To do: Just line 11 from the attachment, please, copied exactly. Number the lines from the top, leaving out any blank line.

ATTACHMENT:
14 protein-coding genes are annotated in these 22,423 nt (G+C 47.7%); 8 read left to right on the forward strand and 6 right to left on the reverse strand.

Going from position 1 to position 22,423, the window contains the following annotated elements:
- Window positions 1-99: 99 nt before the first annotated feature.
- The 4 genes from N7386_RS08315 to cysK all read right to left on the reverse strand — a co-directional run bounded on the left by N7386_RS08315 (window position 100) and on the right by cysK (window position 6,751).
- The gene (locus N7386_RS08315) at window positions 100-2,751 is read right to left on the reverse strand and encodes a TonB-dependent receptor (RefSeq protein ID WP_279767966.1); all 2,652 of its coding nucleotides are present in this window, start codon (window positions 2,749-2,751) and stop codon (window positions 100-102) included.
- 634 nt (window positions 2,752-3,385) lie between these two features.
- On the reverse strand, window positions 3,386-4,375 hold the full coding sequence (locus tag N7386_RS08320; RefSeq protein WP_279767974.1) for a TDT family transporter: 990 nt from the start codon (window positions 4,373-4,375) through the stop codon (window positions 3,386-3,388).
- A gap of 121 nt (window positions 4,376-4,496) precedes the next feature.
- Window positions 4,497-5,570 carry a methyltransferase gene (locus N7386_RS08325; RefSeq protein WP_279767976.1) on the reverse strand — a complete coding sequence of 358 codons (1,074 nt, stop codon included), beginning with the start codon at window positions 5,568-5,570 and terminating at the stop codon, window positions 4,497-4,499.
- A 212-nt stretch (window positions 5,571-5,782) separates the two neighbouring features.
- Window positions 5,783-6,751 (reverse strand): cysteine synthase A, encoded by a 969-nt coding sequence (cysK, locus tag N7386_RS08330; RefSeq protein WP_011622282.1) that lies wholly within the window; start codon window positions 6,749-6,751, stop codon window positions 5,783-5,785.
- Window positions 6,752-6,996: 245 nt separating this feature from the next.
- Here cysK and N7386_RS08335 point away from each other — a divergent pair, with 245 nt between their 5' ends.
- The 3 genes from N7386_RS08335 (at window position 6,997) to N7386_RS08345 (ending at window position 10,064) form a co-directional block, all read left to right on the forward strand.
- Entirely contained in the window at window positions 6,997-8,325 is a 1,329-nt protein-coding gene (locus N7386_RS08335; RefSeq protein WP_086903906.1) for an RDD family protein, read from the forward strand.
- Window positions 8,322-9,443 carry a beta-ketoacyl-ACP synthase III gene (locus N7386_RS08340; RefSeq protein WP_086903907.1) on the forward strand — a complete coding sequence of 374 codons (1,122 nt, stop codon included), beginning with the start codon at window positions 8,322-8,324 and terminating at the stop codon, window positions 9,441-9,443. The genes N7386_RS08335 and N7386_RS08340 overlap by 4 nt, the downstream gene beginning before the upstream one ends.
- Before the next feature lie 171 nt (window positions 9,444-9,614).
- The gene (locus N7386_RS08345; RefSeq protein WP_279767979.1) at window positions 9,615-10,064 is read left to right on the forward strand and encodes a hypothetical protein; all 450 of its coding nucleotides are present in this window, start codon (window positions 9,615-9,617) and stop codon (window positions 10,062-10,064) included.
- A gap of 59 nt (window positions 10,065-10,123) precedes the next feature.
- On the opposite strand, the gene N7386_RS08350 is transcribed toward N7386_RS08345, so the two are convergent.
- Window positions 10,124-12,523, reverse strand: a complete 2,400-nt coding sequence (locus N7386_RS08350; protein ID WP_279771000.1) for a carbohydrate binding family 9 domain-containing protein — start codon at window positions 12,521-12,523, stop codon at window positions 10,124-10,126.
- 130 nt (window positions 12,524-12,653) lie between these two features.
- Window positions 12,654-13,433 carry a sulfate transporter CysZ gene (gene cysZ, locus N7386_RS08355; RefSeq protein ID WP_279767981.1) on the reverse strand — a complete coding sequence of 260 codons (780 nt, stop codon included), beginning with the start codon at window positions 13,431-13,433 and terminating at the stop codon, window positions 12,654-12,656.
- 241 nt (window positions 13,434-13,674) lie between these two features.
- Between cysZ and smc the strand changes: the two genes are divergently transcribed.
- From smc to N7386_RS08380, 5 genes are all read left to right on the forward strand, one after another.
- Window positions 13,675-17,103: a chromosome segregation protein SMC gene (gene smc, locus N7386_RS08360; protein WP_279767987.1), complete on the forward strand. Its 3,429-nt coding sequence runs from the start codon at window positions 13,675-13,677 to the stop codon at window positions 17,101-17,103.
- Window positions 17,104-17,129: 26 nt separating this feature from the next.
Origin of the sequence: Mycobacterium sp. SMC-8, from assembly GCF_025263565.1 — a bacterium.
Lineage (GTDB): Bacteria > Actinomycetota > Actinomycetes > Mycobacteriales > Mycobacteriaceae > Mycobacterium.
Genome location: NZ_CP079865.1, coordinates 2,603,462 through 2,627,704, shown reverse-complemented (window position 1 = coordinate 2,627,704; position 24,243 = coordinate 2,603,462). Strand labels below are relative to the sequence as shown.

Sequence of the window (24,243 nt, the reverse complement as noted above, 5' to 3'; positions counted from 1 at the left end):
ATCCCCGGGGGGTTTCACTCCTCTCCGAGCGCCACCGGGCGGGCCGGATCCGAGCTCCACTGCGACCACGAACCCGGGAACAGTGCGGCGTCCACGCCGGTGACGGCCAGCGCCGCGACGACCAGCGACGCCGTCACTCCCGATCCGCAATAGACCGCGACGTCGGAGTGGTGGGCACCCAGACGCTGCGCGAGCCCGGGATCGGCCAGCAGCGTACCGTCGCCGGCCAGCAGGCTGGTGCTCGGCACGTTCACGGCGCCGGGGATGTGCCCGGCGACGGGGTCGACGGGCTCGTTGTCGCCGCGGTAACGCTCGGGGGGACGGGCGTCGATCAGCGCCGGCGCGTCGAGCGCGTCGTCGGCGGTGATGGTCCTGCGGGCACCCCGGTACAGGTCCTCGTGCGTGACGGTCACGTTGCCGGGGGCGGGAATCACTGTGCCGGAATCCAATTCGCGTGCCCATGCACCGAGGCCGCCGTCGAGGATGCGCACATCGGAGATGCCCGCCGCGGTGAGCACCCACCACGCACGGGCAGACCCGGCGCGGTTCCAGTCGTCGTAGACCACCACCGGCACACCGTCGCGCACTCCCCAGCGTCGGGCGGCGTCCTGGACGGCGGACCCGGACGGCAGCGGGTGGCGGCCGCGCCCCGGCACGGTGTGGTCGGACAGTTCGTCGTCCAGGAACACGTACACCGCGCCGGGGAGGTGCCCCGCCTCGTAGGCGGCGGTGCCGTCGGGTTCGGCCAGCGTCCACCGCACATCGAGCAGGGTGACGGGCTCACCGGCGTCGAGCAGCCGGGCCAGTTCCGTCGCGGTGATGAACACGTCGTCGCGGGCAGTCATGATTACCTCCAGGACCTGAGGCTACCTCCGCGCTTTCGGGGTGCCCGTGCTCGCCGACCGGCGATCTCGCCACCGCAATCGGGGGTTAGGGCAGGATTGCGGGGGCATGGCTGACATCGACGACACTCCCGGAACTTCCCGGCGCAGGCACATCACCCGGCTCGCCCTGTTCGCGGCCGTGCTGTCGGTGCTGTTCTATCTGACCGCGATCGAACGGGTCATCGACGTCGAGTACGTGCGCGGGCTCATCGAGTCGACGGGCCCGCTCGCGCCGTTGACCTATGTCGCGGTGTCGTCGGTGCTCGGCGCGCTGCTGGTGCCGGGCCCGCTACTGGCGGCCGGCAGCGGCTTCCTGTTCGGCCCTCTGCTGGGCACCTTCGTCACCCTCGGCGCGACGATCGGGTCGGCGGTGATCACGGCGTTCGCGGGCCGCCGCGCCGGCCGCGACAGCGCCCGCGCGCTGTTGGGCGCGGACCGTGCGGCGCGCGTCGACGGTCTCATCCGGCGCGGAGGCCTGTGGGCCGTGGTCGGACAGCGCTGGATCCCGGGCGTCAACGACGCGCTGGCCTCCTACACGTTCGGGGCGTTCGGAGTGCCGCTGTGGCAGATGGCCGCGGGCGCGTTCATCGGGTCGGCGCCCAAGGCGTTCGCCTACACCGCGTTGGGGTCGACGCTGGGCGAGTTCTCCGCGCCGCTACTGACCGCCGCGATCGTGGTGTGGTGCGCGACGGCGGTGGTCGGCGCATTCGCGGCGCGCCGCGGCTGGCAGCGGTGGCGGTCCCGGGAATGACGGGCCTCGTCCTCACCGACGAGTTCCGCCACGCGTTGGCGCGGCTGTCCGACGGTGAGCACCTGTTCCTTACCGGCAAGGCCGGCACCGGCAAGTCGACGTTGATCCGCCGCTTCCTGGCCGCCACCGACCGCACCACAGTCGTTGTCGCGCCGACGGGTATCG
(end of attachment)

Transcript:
- Window positions 5,783-6,751 (reverse strand): cysteine synthase A, encoded by a 969-nt coding sequence (cysK, locus tag N7386_RS08330; RefSeq protein WP_011622282.1) that lies wholly within the window; start codon window positions 6,749-6,751, stop codon window positions 5,783-5,785.